As tempting as it might be to hunker down in an air-conditioned space when the full brunt of summer strikes, most dog parents know that getting outside to exercise and enjoy some fresh air (no matter how muggy) is an essential part of a healthy lifestyle. So before the summer heats up, why not start testing out some of the best dog-friendly parks near you? While we’re hoping another heat dome event doesn’t strike BC this summer, it never hurts to be prepared—this list makes loading up your pup and heading to your favourite beach or park to cool off is a no-fuss, no-muss kind of excursion.
What Makes These Parks “The Best”?
The less time driving on a hot day, the better. We’ve chosen these parks for their convenience; they’re all within a 30-minute drive from downtown Vancouver.
You know what’s worse than driving a long way to get to a park on a gorgeous summer day? Paying for parking once you get there. Most of these dog-friendly parks have free parking, so you can spend a few hours or a day playing without breaking the bank. (The exceptions: Hadden Beach and Lynn Headwaters are pay-parking only and Buntzen Lake requires a free reservation, but they’re still well worth it for a day outside.)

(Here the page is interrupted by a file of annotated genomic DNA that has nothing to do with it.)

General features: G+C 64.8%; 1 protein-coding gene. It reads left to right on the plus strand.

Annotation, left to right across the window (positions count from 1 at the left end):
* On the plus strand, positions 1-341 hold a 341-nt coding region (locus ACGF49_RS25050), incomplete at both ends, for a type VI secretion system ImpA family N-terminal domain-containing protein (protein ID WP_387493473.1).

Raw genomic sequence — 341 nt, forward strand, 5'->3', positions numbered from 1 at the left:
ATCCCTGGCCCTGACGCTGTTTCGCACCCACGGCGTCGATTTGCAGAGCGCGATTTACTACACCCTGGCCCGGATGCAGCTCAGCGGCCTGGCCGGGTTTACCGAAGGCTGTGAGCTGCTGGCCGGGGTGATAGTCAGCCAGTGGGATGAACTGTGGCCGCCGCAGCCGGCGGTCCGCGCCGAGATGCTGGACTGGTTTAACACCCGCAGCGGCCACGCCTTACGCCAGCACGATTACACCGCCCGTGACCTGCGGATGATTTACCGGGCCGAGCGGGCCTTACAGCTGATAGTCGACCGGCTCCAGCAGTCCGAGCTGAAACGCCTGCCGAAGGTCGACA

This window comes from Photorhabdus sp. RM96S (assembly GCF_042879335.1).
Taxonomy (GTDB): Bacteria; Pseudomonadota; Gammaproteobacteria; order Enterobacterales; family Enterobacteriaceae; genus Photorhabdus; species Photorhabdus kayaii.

Space to Roam:
If you’ve spent any time enjoying outdoor spaces in the lower mainland in the last few years, you know that overcrowding during peak hours can be a real hassle, especially when you’ve got an energetic pooch that needs to expend some zoomies. These parks experience minimal overcrowding during peak hours, so you don’t have to worry about tripping over other dogs and their owners during your visits. (The exceptions: Lighthouse park and Buntzen Lake are best visited outside of peak hours—like weekdays or early mornings.)
A Place to Chill: